Learn From MentorsBy Anna Maria Virzi | Posted 2006-12-20 Email Print
Women are severely underrepresented in all top corporate leadership positions, including chief information officer, but don't let the numbers spook you, say three CIOs, an executive recruiter and a global consultant. Savvy companies are starting to recogn
Consultant Judy Arteche-Carr: Learn From Mentors
Judy Arteche-Carr, chair of the Society for Information Management's (SIM) New York Metro chapter, is a strategic adviser to global companies. She previously worked at technology services companies such as Unisys and EDS, as well as JP Morgan. Arteche-Carr studied communications arts as an undergraduate at the University of Santo Tomas in the Philippines, and received an M.B.A. in finance from New York University. She got her start in information technology as an "accident," when she was working on budgeting and planning global technology costs for Salomon Brothers, now part of Citigroup. Arteche-Carr is also a 2007 SIM International Board member.
Q. What three tips do you have for women interested in becoming a CIO?
1. Focus on the job at hand. Let people know what your role is and what you are trying to achieve, and how it will benefit the person, team and company.
2. Get mentors—both formal and informal ones.
Formal mentors include executive coaches, since they work with a CIO objectively in the transformation to the next level. Some executive recruiting firms have advised companies to retain executive coaches for CIOs going into a new and bigger job to guide that CIO to face new challenges.
Informal mentors include peers in the industry who can constructively critique actions and be open to sharing their own experiences. Learning from each other and helping one another are key to a CIO's success.
3. Know the business: Align technology ideas with business strategy and initiatives. Don't be afraid to speak up and give recommendations. The CIO needs to do due diligence and get support either internally or externally. Q. What can be done to encourage more women to pursue careers in information technology?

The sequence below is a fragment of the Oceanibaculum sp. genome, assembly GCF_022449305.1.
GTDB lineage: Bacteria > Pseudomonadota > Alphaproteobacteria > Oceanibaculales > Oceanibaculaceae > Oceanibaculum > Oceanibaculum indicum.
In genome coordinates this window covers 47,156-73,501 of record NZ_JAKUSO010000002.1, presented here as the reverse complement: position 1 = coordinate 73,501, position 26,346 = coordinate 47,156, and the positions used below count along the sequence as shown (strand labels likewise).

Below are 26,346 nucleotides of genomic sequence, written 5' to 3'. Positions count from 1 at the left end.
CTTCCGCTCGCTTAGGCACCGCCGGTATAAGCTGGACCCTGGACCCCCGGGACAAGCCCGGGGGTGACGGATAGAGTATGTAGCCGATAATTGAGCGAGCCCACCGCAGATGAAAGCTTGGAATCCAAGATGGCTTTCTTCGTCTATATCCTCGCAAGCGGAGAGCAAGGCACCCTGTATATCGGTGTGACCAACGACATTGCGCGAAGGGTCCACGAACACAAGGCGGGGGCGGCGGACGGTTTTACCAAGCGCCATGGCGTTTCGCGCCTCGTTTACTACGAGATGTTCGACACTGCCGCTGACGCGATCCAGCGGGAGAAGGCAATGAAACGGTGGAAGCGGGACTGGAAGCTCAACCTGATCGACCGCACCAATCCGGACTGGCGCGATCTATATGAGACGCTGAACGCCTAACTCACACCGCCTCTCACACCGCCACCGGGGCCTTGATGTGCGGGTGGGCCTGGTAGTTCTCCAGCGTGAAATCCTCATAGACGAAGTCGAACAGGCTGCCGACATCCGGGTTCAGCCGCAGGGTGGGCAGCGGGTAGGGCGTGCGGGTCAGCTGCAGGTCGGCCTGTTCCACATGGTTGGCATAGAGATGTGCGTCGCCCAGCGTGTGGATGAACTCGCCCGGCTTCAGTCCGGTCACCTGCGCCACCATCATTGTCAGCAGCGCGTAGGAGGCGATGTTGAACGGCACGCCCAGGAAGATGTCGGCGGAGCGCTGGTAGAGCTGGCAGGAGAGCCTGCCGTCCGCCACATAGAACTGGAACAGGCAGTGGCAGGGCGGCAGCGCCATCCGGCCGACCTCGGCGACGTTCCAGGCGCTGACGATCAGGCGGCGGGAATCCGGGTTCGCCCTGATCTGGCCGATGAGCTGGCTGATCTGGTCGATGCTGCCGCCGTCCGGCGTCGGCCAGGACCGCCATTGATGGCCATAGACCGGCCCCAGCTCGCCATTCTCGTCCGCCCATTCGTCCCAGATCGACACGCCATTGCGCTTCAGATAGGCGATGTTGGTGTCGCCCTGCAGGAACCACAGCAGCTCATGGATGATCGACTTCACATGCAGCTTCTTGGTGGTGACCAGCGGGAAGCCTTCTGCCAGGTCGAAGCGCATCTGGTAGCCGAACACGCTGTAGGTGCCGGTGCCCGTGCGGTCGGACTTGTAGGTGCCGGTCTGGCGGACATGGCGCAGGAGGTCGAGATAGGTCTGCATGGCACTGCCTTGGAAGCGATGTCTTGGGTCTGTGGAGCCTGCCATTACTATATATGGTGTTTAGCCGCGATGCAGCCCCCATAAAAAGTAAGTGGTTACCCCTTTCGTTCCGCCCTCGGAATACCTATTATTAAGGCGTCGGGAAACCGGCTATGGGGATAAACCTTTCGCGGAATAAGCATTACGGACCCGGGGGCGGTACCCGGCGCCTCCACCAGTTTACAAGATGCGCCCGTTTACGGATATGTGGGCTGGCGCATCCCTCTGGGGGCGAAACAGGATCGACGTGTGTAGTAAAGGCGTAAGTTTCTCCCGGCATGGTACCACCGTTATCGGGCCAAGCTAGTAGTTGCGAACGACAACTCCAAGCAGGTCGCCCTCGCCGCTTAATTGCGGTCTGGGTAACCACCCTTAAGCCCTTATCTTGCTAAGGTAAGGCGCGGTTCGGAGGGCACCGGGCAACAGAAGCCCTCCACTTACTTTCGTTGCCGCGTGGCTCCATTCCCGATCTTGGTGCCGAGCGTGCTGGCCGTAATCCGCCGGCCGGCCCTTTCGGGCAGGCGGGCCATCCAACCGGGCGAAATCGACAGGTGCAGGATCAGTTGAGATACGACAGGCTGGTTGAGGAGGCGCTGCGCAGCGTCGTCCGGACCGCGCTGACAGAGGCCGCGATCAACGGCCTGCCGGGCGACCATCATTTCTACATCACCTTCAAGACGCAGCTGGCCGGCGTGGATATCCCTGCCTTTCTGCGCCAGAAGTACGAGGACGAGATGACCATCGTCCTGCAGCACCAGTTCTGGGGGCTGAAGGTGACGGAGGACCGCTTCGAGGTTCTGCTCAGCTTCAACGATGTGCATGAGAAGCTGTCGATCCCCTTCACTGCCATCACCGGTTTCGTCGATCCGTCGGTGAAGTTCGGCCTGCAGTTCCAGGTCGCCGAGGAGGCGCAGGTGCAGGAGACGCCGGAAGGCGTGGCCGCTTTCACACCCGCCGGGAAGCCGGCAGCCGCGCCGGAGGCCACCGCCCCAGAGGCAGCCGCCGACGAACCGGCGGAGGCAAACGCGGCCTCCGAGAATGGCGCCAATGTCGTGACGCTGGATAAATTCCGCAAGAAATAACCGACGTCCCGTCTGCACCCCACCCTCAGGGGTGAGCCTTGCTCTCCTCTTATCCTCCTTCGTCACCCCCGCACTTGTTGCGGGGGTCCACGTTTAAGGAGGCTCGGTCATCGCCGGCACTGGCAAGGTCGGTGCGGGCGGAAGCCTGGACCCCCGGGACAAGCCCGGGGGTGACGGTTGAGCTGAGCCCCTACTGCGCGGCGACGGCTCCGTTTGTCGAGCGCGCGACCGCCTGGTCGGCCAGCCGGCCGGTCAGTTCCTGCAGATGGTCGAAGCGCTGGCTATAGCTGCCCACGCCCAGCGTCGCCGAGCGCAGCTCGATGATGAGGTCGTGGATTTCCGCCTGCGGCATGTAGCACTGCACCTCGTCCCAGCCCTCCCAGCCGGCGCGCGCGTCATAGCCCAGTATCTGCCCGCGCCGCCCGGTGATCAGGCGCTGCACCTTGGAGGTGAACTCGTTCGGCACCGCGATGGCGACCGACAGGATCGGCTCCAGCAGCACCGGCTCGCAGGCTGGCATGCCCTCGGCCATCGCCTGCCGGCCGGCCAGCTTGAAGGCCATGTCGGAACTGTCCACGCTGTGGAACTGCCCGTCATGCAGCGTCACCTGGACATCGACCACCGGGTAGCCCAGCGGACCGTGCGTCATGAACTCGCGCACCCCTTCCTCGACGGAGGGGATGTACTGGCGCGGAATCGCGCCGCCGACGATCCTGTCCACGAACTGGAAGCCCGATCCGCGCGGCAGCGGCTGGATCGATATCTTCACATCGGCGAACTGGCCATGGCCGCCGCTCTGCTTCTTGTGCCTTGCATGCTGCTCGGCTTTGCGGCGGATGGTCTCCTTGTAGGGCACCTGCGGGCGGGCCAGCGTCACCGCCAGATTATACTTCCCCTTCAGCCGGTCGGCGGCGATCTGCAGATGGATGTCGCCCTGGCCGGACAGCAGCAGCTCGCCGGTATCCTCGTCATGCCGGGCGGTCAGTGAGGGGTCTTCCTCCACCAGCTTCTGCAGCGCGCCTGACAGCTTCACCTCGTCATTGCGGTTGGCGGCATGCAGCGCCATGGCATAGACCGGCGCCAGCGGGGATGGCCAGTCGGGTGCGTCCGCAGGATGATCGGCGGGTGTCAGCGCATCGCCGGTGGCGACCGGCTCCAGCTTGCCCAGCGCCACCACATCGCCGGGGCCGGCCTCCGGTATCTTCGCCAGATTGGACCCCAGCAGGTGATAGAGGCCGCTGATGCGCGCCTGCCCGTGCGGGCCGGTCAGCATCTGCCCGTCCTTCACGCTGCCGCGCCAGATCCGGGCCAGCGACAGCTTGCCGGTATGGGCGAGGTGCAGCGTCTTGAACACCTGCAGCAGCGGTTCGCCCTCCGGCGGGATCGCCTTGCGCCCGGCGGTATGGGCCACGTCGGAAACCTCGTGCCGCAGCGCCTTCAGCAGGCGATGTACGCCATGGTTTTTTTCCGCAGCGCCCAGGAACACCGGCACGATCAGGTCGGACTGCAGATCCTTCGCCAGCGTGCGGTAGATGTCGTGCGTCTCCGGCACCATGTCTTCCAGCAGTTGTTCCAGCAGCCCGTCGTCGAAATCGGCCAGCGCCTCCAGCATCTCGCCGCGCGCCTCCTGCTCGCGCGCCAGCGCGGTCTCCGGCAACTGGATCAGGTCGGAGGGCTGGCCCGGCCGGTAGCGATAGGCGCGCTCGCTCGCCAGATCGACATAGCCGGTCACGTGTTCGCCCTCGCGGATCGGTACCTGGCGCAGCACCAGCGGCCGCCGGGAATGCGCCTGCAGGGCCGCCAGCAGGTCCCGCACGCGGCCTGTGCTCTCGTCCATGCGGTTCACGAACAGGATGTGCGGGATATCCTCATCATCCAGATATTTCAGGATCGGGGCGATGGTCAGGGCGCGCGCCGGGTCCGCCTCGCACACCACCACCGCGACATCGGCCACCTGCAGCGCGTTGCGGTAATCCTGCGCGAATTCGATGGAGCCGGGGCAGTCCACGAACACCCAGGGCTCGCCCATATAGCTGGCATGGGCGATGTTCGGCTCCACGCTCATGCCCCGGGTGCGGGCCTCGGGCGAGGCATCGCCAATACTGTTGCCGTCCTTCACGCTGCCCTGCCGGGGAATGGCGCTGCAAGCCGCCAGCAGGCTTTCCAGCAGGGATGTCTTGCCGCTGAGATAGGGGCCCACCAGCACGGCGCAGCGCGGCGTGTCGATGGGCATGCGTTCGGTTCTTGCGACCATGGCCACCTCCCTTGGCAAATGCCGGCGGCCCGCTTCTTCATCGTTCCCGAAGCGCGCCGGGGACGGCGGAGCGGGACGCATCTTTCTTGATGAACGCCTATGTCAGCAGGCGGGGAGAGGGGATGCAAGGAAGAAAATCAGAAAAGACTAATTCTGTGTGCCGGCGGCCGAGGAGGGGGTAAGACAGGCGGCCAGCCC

SIM recognizes there is a low percentage of women in I.T. management. We make it a point to have women represented on international and chapter boards around the country, to ensure that we have diversity of ideas. We have panel discussions that celebrate women leaders and get their perspectives, which should help encourage management teams to create diverse workforces. And that should help create bottom-line results.
Q. How can a woman's leadership perspective help a company's bottom line?
There has been research that shows that diverse teams come up with more creative solutions.
Q. Do you think there is a gender gap in information technology?
Yes, I do. Women are not represented as much in I.T. because of usual stereotype labels that are prevalent. And when they are represented, women often stay back—they are often hesitant—and contribute to that stereotype. The soft skills that women have are undervalued, because metrics used in performance ratings are more task-oriented. And the soft skills that require a task's completion are not taken into account in performance reviews. That is why a lot of women undertake assignments that require an understanding of a lot of processes and navigation of cultural differences and silos. I believe there is an opportunity for women to shine in the new global business models.
Q. Are there any particular issues that women need to be aware of when they work on international projects?
A. During most of my experience [overseas], I did not run into gender bias; there is the occasional gender-related comment, not necessarily different from that in the U.S. However, I ignore it and focus on getting the job done. In international projects, women—and men—need to know cultural issues of the particular countries, since it impacts a quick understanding of why and how team members make decisions to get the job done.
Example: Managing a team from Frankfurt, Germany, that included virtual members—all men—located in the U.K. and U.S. of diverse backgrounds. I was dubbed an "American" because I was driving a hard deadline to meet a client need. I outlined what was expected, and was able to get members working as a team and met the deadline.
Q. Did you ever hit a glass ceiling? If so, what did you do about it?
Yes. I looked for newer challenges and a different manager. Invariably, I learned that having a mentor helps guide you through the corporate maze and understand what is important.
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